Federal Court to review ruling on Shell’s Jackpine project in Alberta
Will be reviewed due to accusations Ottawa ignored Alberta aboriginal band's concerns about environmental impacts
VANCOUVER—Federal approval for a proposed oilsands mine expansion will be reviewed this week by Federal Court because of accusations that Ottawa ignored an Alberta aboriginal band’s concerns about major environmental impacts.
In a case that sums up many of the issues Alberta aboriginals have with the way the province’s energy industry is regulated, the Athabasca Chipewyan First Nation is asking the court in Vancouver to overturn Environment Minister Leona Aglukkaq’s approval of Shell Canada Ltd.’s Jackpine project.
The massive plan was approved last December, despite significant concerns from the review panel that considered it, which included 88 recommended conditions.
“The federal government made no real mention of the recommendations, saying (they) would be looked at and the project approved,” said band spokesperson Eriel Deranger.
Court documents filed by the government argue that Environment Canada did meet with band representatives and responded to concerns that weren’t under provincial jurisdiction.
Shell first applied for the Jackpine mine expansion in 2007.
The project would open new mines, build processing facilities and increase Shell’s output by 100,000 barrels a day.
However, the joint federal-provincial review panel concluded that environmental cost would be significant and irreversible.
It said the project would mean the permanent loss of thousands of hectares of wetlands.
It predicted the expansion would harm migratory birds, caribou and other wildlife and wipe out traditional plants used for generations.
The panel also said Shell’s plans for mitigation are unproven.
It warned that some impacts, together with those of surrounding mines, would probably approach levels the environment couldn’t support.
In addition, the band says the approval process violates at least three federal statutes—the Canadian Environmental Assessment Act, the Species At Risk Act and the Migratory Birds Convention Act—as well as several international agreements Canada has signed.
Ottawa maintains the band was consulted throughout.
“In view of the unfolding of the environmental assessment process, the consultation process implemented by Canada, (the band’s) participation in the process, the consultation process carried out at each stage, and the (panel’s) findings … Canada engaged with the (band) in a honourable fashion,” say court filings. “The evidence is also clear (the band) will be consulted going forward.”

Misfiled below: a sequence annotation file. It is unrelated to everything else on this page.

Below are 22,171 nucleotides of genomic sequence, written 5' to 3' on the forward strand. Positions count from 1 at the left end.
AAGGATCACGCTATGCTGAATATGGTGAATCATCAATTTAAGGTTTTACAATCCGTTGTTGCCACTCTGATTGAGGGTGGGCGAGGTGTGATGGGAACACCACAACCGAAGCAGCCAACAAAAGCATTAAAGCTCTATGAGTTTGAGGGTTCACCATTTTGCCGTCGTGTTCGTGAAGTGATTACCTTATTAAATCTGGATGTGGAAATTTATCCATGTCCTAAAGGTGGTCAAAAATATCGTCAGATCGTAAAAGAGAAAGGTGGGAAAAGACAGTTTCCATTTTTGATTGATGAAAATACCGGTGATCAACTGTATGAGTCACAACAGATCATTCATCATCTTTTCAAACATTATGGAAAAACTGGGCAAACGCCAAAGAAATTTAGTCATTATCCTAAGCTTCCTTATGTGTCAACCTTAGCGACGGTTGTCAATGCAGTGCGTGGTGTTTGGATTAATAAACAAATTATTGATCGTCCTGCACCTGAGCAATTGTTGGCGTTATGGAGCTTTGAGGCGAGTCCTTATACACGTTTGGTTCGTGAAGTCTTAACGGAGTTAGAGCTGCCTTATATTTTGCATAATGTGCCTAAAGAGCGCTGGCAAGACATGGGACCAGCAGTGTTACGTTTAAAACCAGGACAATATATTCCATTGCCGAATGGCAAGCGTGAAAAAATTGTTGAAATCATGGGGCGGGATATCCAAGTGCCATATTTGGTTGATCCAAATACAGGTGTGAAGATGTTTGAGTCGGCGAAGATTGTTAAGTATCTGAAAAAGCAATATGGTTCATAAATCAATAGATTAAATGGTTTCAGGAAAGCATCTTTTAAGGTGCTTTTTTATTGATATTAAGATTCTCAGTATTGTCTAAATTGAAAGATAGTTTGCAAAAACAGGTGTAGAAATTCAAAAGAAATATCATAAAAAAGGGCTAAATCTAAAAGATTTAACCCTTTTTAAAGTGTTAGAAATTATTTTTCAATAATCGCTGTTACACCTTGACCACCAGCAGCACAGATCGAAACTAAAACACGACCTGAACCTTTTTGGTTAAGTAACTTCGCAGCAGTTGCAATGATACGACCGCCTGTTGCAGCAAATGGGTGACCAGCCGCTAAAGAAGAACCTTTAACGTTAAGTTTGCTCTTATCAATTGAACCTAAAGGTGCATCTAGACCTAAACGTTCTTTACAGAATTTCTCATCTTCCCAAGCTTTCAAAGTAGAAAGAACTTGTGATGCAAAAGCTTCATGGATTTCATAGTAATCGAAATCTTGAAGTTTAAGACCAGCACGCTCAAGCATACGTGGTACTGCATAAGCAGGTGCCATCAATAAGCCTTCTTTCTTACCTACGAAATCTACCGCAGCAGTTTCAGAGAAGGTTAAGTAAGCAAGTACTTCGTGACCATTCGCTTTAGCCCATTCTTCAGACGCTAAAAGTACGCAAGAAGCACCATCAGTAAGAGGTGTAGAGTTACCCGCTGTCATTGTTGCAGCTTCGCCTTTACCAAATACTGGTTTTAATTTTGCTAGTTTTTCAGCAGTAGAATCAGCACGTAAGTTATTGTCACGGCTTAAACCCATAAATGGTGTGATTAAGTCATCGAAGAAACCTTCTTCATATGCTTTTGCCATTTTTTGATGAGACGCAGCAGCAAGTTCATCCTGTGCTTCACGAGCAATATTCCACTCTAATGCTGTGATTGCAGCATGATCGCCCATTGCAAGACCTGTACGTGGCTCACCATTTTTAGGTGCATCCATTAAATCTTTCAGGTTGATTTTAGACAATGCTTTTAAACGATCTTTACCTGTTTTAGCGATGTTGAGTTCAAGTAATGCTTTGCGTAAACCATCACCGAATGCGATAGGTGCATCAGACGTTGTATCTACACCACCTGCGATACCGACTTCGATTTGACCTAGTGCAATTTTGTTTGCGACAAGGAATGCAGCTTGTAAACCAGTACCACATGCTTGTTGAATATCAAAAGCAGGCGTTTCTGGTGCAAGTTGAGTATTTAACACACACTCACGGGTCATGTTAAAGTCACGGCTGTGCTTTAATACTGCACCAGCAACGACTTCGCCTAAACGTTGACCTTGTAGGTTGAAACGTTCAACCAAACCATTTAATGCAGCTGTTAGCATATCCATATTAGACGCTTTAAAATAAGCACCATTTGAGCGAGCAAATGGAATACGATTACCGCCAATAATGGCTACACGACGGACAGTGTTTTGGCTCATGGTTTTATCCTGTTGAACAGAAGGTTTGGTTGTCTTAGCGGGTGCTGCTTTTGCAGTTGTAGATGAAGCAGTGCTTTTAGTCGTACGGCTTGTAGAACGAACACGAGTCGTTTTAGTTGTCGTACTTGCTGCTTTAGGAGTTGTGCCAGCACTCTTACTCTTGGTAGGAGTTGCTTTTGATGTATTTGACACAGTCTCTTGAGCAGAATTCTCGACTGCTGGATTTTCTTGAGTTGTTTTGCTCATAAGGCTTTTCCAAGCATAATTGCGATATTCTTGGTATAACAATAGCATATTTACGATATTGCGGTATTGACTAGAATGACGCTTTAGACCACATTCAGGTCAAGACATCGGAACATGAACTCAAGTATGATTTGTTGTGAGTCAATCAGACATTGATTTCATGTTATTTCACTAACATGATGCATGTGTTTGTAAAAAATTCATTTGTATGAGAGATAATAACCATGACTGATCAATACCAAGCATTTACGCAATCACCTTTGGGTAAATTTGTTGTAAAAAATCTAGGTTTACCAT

Environment Canada staff held five meetings with the Athabasca Chipewyan after the panel released its report and before the project was approved by the federal cabinet on Dec. 6, 2013.
“Meetings are not meaningful consultation,” said Deranger. “Meaningful engagement with First Nations would be doing things like developing parameters, developing thresholds and baselines that are necessary for the continuation of our treaty rights.”
The band points out that the government released its decision before the consultation period was complete.
Shell also argues the band was consulted from the beginning.
It adds that consultation will continue if the project proceeds and will also occur under such provincial programs as regional land-use plans.
Alberta’s land-use plan for the area is also being challenged by all First Nations near the oilsands.
Athabasca Chipewyan lawyer Eamon Murphy said government and industry may have held meetings, but the band’s concerns remain unaddressed.
“You met with us a few times, we exchanged some pieces of paper, but ultimately there was no real attempt to implement those recommendations,” Murphy said.
The Jackpine review echoes frequent concerns from First Nations about Alberta’s energy industry.
They say the industry’s growth is damaging treaty rights by leaving less and less land on which to practise them.
They say the province is systematically narrowing the scope of public hearings to exclude treaty-based arguments and, in some cases, the bands themselves.
They accuse the province of wanting to control how much consultation is necessary.
And they say Alberta’s land-use policies place aboriginal concerns on the same level as a local snowmobile club or other “stakeholders.”
Premier Jim Prentice, who also serves as aboriginal affairs minister, has promised to work to improve those relations.